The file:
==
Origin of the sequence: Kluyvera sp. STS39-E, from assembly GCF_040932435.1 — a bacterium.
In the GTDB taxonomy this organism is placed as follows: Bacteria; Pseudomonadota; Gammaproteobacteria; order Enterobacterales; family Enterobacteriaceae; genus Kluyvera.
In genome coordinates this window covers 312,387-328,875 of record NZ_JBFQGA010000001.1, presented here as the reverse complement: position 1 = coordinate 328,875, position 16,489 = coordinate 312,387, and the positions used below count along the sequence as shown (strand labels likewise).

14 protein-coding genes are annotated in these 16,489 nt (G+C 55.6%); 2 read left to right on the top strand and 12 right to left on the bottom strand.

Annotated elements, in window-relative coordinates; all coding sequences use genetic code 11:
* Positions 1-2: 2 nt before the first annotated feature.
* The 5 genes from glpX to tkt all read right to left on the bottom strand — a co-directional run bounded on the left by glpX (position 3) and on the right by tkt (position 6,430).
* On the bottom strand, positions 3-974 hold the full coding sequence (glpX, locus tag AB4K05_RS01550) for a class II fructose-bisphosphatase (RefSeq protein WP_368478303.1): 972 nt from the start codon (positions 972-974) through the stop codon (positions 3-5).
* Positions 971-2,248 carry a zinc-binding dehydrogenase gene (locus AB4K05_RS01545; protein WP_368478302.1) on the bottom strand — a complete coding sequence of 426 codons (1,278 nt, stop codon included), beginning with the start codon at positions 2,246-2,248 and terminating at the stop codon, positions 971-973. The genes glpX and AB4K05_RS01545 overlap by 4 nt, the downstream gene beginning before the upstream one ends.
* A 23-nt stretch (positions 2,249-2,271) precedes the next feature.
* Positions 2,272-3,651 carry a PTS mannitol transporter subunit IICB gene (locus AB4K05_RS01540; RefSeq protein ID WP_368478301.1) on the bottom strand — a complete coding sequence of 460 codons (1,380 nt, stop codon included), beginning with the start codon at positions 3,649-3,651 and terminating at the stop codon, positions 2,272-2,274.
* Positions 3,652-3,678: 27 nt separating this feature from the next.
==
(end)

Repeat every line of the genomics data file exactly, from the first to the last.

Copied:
Origin of the sequence: Kluyvera sp. STS39-E, from assembly GCF_040932435.1 — a bacterium.
In the GTDB taxonomy this organism is placed as follows: Bacteria; Pseudomonadota; Gammaproteobacteria; order Enterobacterales; family Enterobacteriaceae; genus Kluyvera.
In genome coordinates this window covers 312,387-328,875 of record NZ_JBFQGA010000001.1, presented here as the reverse complement: position 1 = coordinate 328,875, position 16,489 = coordinate 312,387, and the positions used below count along the sequence as shown (strand labels likewise).

14 protein-coding genes are annotated in these 16,489 nt (G+C 55.6%); 2 read left to right on the top strand and 12 right to left on the bottom strand.

Annotated elements, in window-relative coordinates; all coding sequences use genetic code 11:
* Positions 1-2: 2 nt before the first annotated feature.
* The 5 genes from glpX to tkt all read right to left on the bottom strand — a co-directional run bounded on the left by glpX (position 3) and on the right by tkt (position 6,430).
* On the bottom strand, positions 3-974 hold the full coding sequence (glpX, locus tag AB4K05_RS01550) for a class II fructose-bisphosphatase (RefSeq protein WP_368478303.1): 972 nt from the start codon (positions 972-974) through the stop codon (positions 3-5).
* Positions 971-2,248 carry a zinc-binding dehydrogenase gene (locus AB4K05_RS01545; protein WP_368478302.1) on the bottom strand — a complete coding sequence of 426 codons (1,278 nt, stop codon included), beginning with the start codon at positions 2,246-2,248 and terminating at the stop codon, positions 971-973. The genes glpX and AB4K05_RS01545 overlap by 4 nt, the downstream gene beginning before the upstream one ends.
* A 23-nt stretch (positions 2,249-2,271) precedes the next feature.
* Positions 2,272-3,651 carry a PTS mannitol transporter subunit IICB gene (locus AB4K05_RS01540; RefSeq protein ID WP_368478301.1) on the bottom strand — a complete coding sequence of 460 codons (1,380 nt, stop codon included), beginning with the start codon at positions 3,649-3,651 and terminating at the stop codon, positions 2,272-2,274.
* Positions 3,652-3,678: 27 nt separating this feature from the next.